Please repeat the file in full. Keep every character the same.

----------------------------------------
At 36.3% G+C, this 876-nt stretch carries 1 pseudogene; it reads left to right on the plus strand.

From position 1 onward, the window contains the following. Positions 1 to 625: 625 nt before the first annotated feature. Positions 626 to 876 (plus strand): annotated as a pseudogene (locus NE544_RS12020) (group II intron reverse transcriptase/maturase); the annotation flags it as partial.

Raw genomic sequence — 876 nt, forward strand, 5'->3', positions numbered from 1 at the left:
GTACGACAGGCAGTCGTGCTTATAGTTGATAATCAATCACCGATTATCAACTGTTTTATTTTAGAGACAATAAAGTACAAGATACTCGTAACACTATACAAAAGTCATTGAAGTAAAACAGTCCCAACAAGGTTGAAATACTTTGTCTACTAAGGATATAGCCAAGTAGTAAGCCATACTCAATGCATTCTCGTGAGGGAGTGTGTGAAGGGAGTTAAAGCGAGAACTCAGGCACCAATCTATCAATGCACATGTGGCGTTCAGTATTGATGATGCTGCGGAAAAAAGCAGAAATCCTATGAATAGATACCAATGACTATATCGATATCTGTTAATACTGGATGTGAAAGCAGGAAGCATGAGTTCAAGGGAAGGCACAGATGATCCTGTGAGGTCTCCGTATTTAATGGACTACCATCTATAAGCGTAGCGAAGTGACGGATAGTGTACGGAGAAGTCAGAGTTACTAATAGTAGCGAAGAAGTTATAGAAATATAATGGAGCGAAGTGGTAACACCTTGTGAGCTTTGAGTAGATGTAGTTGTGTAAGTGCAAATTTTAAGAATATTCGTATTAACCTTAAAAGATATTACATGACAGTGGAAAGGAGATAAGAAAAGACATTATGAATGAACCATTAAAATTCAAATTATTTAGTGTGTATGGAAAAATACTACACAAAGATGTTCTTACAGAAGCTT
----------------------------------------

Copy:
At 36.3% G+C, this 876-nt stretch carries 1 pseudogene; it reads left to right on the plus strand.

From position 1 onward, the window contains the following. Positions 1 to 625: 625 nt before the first annotated feature. Positions 626 to 876 (plus strand): annotated as a pseudogene (locus NE544_RS12020) (group II intron reverse transcriptase/maturase); the annotation flags it as partial.

Raw genomic sequence — 876 nt, forward strand, 5'->3', positions numbered from 1 at the left:
GTACGACAGGCAGTCGTGCTTATAGTTGATAATCAATCACCGATTATCAACTGTTTTATTTTAGAGACAATAAAGTACAAGATACTCGTAACACTATACAAAAGTCATTGAAGTAAAACAGTCCCAACAAGGTTGAAATACTTTGTCTACTAAGGATATAGCCAAGTAGTAAGCCATACTCAATGCATTCTCGTGAGGGAGTGTGTGAAGGGAGTTAAAGCGAGAACTCAGGCACCAATCTATCAATGCACATGTGGCGTTCAGTATTGATGATGCTGCGGAAAAAAGCAGAAATCCTATGAATAGATACCAATGACTATATCGATATCTGTTAATACTGGATGTGAAAGCAGGAAGCATGAGTTCAAGGGAAGGCACAGATGATCCTGTGAGGTCTCCGTATTTAATGGACTACCATCTATAAGCGTAGCGAAGTGACGGATAGTGTACGGAGAAGTCAGAGTTACTAATAGTAGCGAAGAAGTTATAGAAATATAATGGAGCGAAGTGGTAACACCTTGTGAGCTTTGAGTAGATGTAGTTGTGTAAGTGCAAATTTTAAGAATATTCGTATTAACCTTAAAAGATATTACATGACAGTGGAAAGGAGATAAGAAAAGACATTATGAATGAACCATTAAAATTCAAATTATTTAGTGTGTATGGAAAAATACTACACAAAGATGTTCTTACAGAAGCTT